I attended the special performance of Ukutshona ko Mendi … Did We Dance (The Sinking of the Mendi) marking the 97th anniversary of the accidental sinking of the SS Mendi 97 years ago at 03:00 on a foggy morning off the coast of the Isle of Wight on 21 February 1917 at The Market Theatre on 21 January 2014. The National Ceremonial Guard Band, one of the brass/wind bands that serves the South African military were on duty there together with the Army and the SAHMS (the medical corps). The band played some rousing military marches before the performance and then various members of the military stayed for the performance itself.
This play is written by Lara Foot, directed by the Mandla Mbgothwe of the Steve Biko Centre and stars Warona Seane as Noria Mafika, the central character around whom the story flows. Noria Mafika is the wife and widow of Daniel Mafika (Nhlanhla Mahlangu) and their love story and family becomes a powerful focal point in fleshing out a story which is otherwise brutally brief. A full range of emotions is explored as the Mafika family backstory is developed. A father bonding with his son (played by Sanga Mabulu), a husband making love to his wife, a woman who will find herself alone and pregnant as her husband embarks on his glorious and exciting war adventure,
The play moves back and forth in time as the Widow Mafika tries to make sense of her husband’s death, or at least come to terms with it. Lulamile Nikani is the Spiritual Mediator. Yes, African indigenous herbs are burned during the play, but despite sitting in front they were never overpowering. However, a word from the experienced. Don’t sit in front … there is a lot of water in this play and drowning men will splash, if not drench, those in the first two rows.
The disaster that takes place during World War I in an icy sea far from home is preceded by other disasters of drought and wars against the Xhosa. The play made lots of mention of the Boers having stolen their land and the hopes of the Xhosas that the British would restore it for them. The action of the play took place shortly after the 1913 Land Act, but the British themselves were the ones who settled the land of the Eastern Cape in the wake of a few trekboers and it was British soldiers who fought the Xhosas in a series of wars now known as the Frontier Wars. The play references the Great Cattle Killing of 1856/1857 under the prophetess, Nongqawuse, from which the Xhosa people never fully recovered. One is less surprised by the fact that no form of compensation was ever paid to the families of the victims of the SS Mendi disaster than their gullibility in believing that the British would assist them in the first place.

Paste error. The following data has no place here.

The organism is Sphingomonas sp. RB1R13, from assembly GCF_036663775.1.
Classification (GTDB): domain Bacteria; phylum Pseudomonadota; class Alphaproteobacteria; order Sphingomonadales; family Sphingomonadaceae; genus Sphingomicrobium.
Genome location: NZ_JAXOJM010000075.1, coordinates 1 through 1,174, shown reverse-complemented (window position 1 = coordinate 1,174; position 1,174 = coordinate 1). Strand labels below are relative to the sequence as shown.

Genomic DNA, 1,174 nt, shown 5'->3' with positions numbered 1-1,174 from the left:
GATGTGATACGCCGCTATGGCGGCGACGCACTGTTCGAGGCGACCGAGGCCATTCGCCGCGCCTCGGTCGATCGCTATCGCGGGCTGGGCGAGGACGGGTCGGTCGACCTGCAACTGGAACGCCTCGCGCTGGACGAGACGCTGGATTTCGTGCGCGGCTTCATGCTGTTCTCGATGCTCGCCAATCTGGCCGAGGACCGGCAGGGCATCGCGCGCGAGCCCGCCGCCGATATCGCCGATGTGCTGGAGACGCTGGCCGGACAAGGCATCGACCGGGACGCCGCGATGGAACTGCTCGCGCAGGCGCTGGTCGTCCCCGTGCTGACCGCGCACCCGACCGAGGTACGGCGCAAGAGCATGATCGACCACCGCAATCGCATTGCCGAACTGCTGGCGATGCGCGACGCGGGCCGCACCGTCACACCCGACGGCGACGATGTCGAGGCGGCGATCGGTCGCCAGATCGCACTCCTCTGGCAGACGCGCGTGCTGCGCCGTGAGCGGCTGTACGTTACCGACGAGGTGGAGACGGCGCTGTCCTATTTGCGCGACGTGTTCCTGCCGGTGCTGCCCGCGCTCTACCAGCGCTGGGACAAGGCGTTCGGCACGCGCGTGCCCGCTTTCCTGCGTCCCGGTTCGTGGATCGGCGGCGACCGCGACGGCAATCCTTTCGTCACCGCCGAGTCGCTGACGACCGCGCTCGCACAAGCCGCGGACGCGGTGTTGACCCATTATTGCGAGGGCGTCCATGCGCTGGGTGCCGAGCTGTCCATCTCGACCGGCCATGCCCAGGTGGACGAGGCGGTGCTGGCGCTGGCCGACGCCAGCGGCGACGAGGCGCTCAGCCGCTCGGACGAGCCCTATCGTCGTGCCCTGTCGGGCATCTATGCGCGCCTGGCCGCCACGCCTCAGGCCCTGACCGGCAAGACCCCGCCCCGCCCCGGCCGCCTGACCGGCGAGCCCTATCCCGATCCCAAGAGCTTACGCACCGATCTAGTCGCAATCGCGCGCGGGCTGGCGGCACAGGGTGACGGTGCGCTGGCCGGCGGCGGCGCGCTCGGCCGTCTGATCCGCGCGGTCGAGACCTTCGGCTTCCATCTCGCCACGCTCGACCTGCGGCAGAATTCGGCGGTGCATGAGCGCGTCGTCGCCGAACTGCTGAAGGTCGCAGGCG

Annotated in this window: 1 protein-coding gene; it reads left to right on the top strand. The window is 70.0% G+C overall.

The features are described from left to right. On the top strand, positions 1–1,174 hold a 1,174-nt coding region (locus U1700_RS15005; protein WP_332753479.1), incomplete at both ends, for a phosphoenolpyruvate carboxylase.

The official storyline is brief. The SS Darro, another British vessel, commanded by Captain H.W. Stump collided with the SS Mendi, but the vessel never stopped to assist. An hour later the SS Mendi sank. There had been over 1000 men on board, 802 of them members of the 5th Battalion South African Native Labour Corps. The testimony of Captain Stump was that he did not hear cries of distress, but the sound of men singing and dancing as they died.
Amidst the drums, the water, the sand, the rousing songs, the horror of a war machine which treats the lives of men so despicably, the story of the courage of the South African men sent to bolster the war effort as they died is moving. Today South Africa’s highest award for courage is the Order of the Mendi, which the President can bestow on South African citizens who have performed outstanding acts of bravery.
The title of the play is in Xhosa and in English. Some of the poignancy must have been lost to those of us who cannot access isiXhosa. I do wish The Market Theatre would introduce surtitles for these occasions.
The tale of the SS Mendi will stay with me for a long while both as part of our history and as a wonderfully stirring South African play. It can be seen upstairs at the Barney Simon Theatre at The Market Theatre until 16 March 2014. There is access for disabled people. Credits not mentioned above include actors Amandla Vakala, Mongezi Ncwadi and Xolani Ngesi. Thapelo Kutoane was the percussionist. Karabo Legoabe was the art director, Nomvula Molepo was the lighting designer, Nolufefe Gubevu was the musical director and Owen Manamela-Mogane was the choreographer.